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Doubt in Inner class as a subclass of Outer class.

 
Sidharth Khattri
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I wrote this small code to clear out my doubt. What I can't understand is though private method of outer class is accessible in the inner class, why can't it be overridden?

Output:
A
 
Henry Wong
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Sidharth Khattri wrote:I wrote this small code to clear out my doubt. What I can't understand is though private method of outer class is accessible in the inner class, why can't it be overridden?


Output:
A


There is no inner class in this example. And I formatted the example for you -- notice how much easier is it to read?

Henry

 
Sidharth Khattri
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I'm so sorry, the code was wrong. This is the correct one:


I made the correction on the OP. I don't know how to indent the code on posts. I use TAB/space, but it returns back to the left.
 
Henry Wong
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Sidharth Khattri wrote:
I made the correction on the OP. I don't know how to indent the code on posts. I use TAB/space, but it returns back to the left.


Spaces work fine in code tags -- please add the spaces back. Also, can you elaborate your question ?... not completely sure what you are asking.


Update: I tested your latest code. It works as expected.... so please explain what you expected when you ran the program.

Henry
 
Sidharth Khattri
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Henry Wong wrote:
Sidharth Khattri wrote:
I made the correction on the OP. I don't know how to indent the code on posts. I use TAB/space, but it returns back to the left.


Spaces work fine in code tags -- please add the spaces back. Also, can you elaborate your question ?... not completely sure what you are asking.

Henry


If inner class B can access private method dostuff() of outer class,
eg: super.dostuff(); from inner class B will print A

why can't the same inner class override the private dostuff() of the outer class if this inner class already have access to outer class private method?
eg: A t = new B();
t.dostuff();
in Outer class t.dostuff(); doesn't use polymorphic override, and prints "A".
If it were a polymorphic override, the output would have been "B".

If it were for this code:

the compiler would have issued an error:
A.java:14: error: dostuff() has private access in A
t.dostuff();
^
1 error

because dostuff() has private access in A t.dostuff();
so B can't access it.
 
Henry Wong
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Sidharth Khattri wrote:
If inner class B can access private method dostuff() of outer class,
eg: super.dostuff(); from inner class B will print A

why can't the same inner class override the private dostuff() of the outer class if this inner class already have access to outer class private method?
eg: A t = new B();
t.dostuff();
in Outer class t.dostuff(); doesn't use polymorphic override, and prints "A".
If it were a polymorphic override, the output would have been "B".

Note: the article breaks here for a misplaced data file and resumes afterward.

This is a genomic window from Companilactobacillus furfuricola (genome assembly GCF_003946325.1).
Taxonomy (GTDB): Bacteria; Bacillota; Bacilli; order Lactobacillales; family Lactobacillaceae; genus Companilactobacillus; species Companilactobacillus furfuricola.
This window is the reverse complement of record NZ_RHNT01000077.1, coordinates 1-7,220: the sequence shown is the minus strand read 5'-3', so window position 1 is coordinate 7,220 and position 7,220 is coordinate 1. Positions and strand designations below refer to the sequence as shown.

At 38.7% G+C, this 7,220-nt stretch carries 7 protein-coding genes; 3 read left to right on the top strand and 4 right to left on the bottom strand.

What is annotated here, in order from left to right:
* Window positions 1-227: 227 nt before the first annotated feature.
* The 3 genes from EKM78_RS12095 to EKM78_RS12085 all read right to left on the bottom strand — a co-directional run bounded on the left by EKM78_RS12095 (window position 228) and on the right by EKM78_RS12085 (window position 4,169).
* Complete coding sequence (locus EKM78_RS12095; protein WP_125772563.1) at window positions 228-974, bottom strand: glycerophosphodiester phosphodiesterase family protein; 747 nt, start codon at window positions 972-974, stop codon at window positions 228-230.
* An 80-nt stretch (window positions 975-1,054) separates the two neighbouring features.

Oh I see what you are asking... Well, simply, that is how it works. Maybe the Java designers messed up, but regardless...

First, there are rules for overriding. One of them is based on accessibility -- so private methods are not normally overridden. Second, there are rules on what method calls are virtual (in C++ speak), and private methods are not. Normally, these two rules work well together. In the case of inner classes, it does seem confusing. The method can be overridden, since it is accessible. However, if you use a reference type, whose method defines it as private, the method is not treated as virtual.

Henry
 
Sidharth Khattri
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Henry Wong wrote:
Sidharth Khattri wrote:
If inner class B can access private method dostuff() of outer class,
eg: super.dostuff(); from inner class B will print A

why can't the same inner class override the private dostuff() of the outer class if this inner class already have access to outer class private method?
eg: A t = new B();
t.dostuff();
in Outer class t.dostuff(); doesn't use polymorphic override, and prints "A".
If it were a polymorphic override, the output would have been "B".



Oh I see what you are asking... Well, simply, that is how it works. Maybe the Java designers messed up, but regardless...

First, there are rules for overriding. One of them is based on accessibility -- so private methods are not normally overridden. Second, there are rules on what method calls are virtual (in C++ speak), and private methods are not. Normally, these two rules work well together. In the case of inner classes, it does seem confusing. The method can be overridden, since it is accessible. However, if you use a reference type, whose method defines it as private, the method is not treated as virtual.

Henry


So private methods can't be overridden during dynamic calls regardless of the accessibility in java. Because that is how it is.
Thanks Henry
 
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